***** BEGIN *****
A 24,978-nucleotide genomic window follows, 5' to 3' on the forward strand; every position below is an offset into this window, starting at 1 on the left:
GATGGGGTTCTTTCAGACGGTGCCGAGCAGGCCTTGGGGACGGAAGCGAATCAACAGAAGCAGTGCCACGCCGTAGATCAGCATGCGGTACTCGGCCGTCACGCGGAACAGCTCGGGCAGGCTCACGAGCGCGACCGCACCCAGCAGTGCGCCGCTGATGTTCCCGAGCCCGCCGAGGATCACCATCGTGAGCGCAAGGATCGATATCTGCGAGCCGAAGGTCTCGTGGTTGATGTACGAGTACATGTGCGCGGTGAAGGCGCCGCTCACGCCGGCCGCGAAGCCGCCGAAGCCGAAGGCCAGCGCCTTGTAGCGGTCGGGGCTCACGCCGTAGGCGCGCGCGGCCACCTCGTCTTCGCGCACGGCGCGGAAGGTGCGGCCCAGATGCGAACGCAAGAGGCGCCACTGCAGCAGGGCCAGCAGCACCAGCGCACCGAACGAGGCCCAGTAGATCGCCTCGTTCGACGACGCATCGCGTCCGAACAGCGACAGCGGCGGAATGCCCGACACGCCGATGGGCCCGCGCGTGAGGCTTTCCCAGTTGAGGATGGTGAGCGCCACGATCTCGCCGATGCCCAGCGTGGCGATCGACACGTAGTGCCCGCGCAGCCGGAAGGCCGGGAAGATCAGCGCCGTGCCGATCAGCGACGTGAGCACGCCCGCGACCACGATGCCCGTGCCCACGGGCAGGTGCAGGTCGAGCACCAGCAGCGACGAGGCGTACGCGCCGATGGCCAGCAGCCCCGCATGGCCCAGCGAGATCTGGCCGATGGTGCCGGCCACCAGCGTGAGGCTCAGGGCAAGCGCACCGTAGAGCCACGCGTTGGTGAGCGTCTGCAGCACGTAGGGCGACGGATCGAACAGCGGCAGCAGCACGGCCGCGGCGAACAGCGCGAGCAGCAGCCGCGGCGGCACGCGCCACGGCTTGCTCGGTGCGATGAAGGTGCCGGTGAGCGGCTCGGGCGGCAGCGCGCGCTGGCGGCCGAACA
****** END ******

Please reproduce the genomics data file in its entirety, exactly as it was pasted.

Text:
A 24,978-nucleotide genomic window follows, 5' to 3' on the forward strand; every position below is an offset into this window, starting at 1 on the left:
GATGGGGTTCTTTCAGACGGTGCCGAGCAGGCCTTGGGGACGGAAGCGAATCAACAGAAGCAGTGCCACGCCGTAGATCAGCATGCGGTACTCGGCCGTCACGCGGAACAGCTCGGGCAGGCTCACGAGCGCGACCGCACCCAGCAGTGCGCCGCTGATGTTCCCGAGCCCGCCGAGGATCACCATCGTGAGCGCAAGGATCGATATCTGCGAGCCGAAGGTCTCGTGGTTGATGTACGAGTACATGTGCGCGGTGAAGGCGCCGCTCACGCCGGCCGCGAAGCCGCCGAAGCCGAAGGCCAGCGCCTTGTAGCGGTCGGGGCTCACGCCGTAGGCGCGCGCGGCCACCTCGTCTTCGCGCACGGCGCGGAAGGTGCGGCCCAGATGCGAACGCAAGAGGCGCCACTGCAGCAGGGCCAGCAGCACCAGCGCACCGAACGAGGCCCAGTAGATCGCCTCGTTCGACGACGCATCGCGTCCGAACAGCGACAGCGGCGGAATGCCCGACACGCCGATGGGCCCGCGCGTGAGGCTTTCCCAGTTGAGGATGGTGAGCGCCACGATCTCGCCGATGCCCAGCGTGGCGATCGACACGTAGTGCCCGCGCAGCCGGAAGGCCGGGAAGATCAGCGCCGTGCCGATCAGCGACGTGAGCACGCCCGCGACCACGATGCCCGTGCCCACGGGCAGGTGCAGGTCGAGCACCAGCAGCGACGAGGCGTACGCGCCGATGGCCAGCAGCCCCGCATGGCCCAGCGAGATCTGGCCGATGGTGCCGGCCACCAGCGTGAGGCTCAGGGCAAGCGCACCGTAGAGCCACGCGTTGGTGAGCGTCTGCAGCACGTAGGGCGACGGATCGAACAGCGGCAGCAGCACGGCCGCGGCGAACAGCGCGAGCAGCAGCCGCGGCGGCACGCGCCACGGCTTGCTCGGTGCGATGAAGGTGCCGGTGAGCGGCTCGGGCGGCAGCGCGCGCTGGCGGCCGAACA